Towards rapid, rigorous and reproducible ecohydrologic classification of data scarce regions
An objective account of the spatial variation in ecohydrologic processes remains urgently needed to support freshwater management in many data-scarce regions. Classification systems can meet this need, but measured flow records are insufficient to support assessments in most areas. Synthesizing public data and open-source software with approaches established in data-rich settings, we developed a method to classify national or regional extents according to differences in key environmental controls of water quantity and quality. This hierarchical approach indicates the number of classes best supported by the data, while facilitating the consideration of classification systems with more or fewer groups.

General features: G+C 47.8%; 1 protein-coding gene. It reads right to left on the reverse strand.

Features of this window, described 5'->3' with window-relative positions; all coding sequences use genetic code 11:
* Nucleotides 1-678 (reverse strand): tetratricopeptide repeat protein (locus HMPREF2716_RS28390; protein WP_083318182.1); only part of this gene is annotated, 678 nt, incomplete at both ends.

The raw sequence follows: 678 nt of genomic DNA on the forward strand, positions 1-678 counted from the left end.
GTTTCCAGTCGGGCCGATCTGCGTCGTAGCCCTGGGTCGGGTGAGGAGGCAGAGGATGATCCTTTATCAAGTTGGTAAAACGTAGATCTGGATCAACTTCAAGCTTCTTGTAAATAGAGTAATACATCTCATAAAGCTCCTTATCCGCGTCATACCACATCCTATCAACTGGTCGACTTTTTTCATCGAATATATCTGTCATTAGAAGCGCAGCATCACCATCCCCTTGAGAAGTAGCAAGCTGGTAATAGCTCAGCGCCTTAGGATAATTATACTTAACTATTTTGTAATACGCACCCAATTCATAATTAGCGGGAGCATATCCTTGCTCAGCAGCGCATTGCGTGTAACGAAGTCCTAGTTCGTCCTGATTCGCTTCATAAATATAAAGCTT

Application to Colorado (USA), generated divisions that corresponded to flow regime classes previously defined from long-term discharge records in minimally altered catchments. As a proof of concept, we therefore applied the approach in Ecuador, where streamflow records are very limited. The resulting classification agreed with major divisions in an existing map of global freshwater ecoregions, while further discriminating areas of potentially distinct ecohydrologic function at the sub-national scale. If the results are treated as a rigorously generated hypothesis, then this protocol provides a transferrable approach to catchment classification in data-scarce regions, and could ground policy processes such as the definition of environmental flow standards.